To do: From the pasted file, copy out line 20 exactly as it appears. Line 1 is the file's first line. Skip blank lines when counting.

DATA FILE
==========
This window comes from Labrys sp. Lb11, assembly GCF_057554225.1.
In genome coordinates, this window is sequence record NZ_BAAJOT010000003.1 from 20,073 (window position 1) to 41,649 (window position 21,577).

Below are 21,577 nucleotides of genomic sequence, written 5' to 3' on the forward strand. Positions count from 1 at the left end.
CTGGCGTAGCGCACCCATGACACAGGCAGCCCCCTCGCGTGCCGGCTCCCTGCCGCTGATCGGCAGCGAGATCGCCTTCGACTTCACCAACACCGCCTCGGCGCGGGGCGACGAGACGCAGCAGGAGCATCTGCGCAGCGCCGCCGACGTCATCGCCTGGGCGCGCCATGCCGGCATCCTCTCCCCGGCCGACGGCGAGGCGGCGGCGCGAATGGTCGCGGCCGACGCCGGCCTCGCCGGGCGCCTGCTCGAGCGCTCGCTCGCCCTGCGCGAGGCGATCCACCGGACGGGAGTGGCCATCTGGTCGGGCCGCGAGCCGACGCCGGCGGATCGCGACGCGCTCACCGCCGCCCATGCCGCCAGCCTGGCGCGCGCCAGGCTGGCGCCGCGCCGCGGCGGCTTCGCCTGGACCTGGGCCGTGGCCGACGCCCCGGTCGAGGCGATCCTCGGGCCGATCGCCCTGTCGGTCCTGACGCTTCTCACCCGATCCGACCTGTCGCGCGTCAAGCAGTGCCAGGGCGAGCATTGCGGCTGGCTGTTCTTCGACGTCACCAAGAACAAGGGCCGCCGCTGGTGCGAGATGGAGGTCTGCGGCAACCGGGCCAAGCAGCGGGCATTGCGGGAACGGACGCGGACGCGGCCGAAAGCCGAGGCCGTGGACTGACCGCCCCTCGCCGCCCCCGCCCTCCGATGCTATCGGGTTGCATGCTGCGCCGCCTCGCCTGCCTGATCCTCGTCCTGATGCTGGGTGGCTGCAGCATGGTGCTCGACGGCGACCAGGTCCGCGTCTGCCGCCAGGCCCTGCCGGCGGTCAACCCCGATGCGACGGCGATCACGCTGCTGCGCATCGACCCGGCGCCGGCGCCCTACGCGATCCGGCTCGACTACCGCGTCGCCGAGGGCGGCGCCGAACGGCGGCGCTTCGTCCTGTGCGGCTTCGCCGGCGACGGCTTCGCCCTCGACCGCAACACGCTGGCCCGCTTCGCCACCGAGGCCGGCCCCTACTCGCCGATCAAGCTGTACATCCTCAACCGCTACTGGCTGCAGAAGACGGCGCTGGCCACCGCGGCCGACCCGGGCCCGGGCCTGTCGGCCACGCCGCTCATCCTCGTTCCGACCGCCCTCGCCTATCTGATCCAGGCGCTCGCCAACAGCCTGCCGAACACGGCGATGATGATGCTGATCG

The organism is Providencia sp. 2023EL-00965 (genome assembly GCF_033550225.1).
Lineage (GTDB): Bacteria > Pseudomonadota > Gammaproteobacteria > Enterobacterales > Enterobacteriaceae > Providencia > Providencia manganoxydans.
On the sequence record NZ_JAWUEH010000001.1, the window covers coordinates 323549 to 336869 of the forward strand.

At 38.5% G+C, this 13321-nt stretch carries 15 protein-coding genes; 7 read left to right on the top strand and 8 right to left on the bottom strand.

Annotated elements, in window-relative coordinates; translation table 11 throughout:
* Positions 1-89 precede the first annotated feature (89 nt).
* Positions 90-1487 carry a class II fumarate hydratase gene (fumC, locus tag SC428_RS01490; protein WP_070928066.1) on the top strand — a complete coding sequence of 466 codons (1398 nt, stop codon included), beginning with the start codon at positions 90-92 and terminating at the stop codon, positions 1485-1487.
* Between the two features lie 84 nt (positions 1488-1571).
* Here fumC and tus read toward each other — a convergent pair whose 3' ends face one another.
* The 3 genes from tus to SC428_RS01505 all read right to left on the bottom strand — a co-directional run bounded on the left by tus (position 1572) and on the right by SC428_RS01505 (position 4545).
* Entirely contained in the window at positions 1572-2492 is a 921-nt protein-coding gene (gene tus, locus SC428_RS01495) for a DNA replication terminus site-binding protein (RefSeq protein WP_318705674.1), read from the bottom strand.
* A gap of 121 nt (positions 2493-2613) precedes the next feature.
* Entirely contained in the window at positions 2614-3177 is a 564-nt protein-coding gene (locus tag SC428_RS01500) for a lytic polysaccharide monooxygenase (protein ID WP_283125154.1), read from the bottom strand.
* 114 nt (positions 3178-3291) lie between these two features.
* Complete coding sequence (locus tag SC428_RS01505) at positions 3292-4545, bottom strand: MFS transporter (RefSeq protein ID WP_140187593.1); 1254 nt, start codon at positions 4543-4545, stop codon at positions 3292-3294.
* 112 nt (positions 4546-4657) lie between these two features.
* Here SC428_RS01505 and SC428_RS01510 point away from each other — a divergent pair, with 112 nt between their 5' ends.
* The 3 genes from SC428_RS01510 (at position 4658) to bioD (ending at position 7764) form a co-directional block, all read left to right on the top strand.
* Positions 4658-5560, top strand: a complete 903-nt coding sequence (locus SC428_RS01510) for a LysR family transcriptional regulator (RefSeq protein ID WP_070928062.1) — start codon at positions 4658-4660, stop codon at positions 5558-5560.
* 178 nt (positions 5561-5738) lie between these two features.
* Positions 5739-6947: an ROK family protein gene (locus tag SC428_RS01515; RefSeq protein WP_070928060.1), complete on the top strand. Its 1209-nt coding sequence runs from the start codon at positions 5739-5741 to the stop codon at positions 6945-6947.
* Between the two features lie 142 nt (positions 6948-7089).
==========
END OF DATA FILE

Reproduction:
* 112 nt (positions 4546-4657) lie between these two features.